It was the beginning of another workweek in a town with too little work, and all around Murdock, the South Carolina economy of 2012 stirred to life. Forty people formed a line outside the downtown food bank, carrying empty plastic bags they hoped would be filled. Dozens more waited for sunrise at the unemployment office. A sign at the Department of Social Services directed all comers to an overflow parking lot, built to accommodate the 25 percent of Conway’s population that now survived primarily on government support.
Murdock was no longer among them. In the 14 months since he lost his $11-an-hour construction job, his options had been whittled down to this morning routine of cold calls to friends and neighbors. His weekly unemployment benefits had expired. His food stamps had been trimmed to less than $50 a week. His bank account was in the red, his hot water was turned off, and he no longer had health insurance to treat a pinched nerve or bouts of depression. Lately, his only medication was the pep talks he gave himself between phone calls.
“Nobody else is going to turn this around for you,” he said as he readied to dial again. “Get off your ass. Make something happen. Sink or swim.”
As South Carolina prepares to hold its Republican primary Saturday, the economically depressed state already has revealed a definitive issue of the 2012 presidential campaign: How can government best serve a record number of jobless and poor? What should happen to the Steven Murdocks?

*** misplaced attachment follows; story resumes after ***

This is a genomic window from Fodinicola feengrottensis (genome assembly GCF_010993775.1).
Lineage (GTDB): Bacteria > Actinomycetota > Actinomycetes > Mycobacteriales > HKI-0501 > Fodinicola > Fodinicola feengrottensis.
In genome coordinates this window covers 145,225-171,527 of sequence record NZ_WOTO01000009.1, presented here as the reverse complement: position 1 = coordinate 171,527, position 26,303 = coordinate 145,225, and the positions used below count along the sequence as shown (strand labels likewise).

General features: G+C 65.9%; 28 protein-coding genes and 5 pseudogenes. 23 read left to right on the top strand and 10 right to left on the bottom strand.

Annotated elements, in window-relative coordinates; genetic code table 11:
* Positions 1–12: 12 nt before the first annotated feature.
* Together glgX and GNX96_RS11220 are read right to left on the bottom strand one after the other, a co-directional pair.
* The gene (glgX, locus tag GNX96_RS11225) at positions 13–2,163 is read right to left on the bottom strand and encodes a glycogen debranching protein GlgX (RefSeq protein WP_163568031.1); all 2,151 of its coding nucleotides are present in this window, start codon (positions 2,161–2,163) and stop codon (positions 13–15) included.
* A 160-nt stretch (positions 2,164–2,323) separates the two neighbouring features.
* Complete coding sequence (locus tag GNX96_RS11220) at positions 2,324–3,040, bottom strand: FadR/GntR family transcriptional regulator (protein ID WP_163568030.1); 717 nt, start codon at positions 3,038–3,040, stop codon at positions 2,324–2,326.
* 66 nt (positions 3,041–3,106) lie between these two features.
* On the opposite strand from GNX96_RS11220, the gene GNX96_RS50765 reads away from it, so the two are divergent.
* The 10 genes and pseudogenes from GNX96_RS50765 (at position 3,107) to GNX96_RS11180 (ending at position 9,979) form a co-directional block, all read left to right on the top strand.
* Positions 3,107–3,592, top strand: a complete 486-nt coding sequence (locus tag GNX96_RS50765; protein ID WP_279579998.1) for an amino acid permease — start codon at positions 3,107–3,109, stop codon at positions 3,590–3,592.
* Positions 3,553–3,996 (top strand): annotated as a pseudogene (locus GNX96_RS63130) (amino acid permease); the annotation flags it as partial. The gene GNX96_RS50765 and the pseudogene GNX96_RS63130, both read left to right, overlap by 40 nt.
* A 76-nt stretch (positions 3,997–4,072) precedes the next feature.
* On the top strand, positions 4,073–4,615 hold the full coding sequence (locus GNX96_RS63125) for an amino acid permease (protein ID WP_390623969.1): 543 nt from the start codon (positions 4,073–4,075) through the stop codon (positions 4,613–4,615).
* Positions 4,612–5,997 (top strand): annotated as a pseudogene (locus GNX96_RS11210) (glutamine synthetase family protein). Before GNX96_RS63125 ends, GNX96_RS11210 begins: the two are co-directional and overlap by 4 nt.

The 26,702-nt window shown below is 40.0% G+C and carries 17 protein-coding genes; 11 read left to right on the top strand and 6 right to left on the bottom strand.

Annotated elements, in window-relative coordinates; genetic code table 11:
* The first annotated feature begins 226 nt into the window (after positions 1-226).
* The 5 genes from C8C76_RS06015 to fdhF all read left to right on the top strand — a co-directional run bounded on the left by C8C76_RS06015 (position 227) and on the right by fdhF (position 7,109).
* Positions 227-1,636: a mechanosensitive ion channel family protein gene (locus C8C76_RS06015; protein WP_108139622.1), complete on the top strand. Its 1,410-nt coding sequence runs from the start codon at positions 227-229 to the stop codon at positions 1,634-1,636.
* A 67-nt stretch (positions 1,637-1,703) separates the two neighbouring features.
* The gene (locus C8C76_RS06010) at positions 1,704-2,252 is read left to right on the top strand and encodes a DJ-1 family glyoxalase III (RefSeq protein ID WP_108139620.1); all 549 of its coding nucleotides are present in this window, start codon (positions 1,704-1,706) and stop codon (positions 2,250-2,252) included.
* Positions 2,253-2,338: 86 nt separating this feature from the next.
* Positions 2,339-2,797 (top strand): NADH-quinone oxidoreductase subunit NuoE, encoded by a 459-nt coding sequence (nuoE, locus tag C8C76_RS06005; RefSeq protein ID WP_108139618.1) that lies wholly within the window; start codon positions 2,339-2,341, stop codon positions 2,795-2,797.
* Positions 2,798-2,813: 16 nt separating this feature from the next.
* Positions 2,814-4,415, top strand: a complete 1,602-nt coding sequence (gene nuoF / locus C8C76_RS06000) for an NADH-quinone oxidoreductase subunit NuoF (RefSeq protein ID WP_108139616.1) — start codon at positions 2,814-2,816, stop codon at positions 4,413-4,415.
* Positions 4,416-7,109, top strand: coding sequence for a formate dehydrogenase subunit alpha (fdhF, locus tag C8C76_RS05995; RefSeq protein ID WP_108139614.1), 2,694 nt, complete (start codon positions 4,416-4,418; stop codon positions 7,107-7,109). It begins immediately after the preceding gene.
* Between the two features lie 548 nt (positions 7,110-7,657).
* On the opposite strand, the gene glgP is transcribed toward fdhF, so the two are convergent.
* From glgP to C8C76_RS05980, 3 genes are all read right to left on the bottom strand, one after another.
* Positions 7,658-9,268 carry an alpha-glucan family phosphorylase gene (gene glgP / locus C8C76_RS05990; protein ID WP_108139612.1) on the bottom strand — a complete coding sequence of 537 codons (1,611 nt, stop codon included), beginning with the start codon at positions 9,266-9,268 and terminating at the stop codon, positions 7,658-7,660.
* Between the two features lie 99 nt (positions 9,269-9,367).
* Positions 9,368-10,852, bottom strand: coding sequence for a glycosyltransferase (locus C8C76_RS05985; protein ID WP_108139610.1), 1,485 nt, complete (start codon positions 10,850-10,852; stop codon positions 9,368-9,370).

There is President Obama’s vision, which Republican opponents call “a European welfare state”: People like Murdock are entitled to government help during a time of extreme hardship, no matter the cost.
And there is the Republican vision, which Obama calls “you’re-on-your-own economics”: A government burdened by debt must encourage self-sufficiency, even when it seems harsh.
Does cutting government support programs leave people to fail or free them to succeed?
Sink or swim?
Murdock believed he could swim. He had worked six days a week ever since he dropped out of high school at 16, moving out of his parents’ house to take a job in construction. In the years since, he had made his living as a plumber, a manager at a Pizza Hut, a beer distributor, a tobacco picker, a truck driver, a mover, a framer and a landscaper. He had never been married; his friends had been work friends, and his free time had gone to overtime.
He picked up the phone and tried another neighbor. “Need some yardwork done? Some raking? Maybe a power wash?”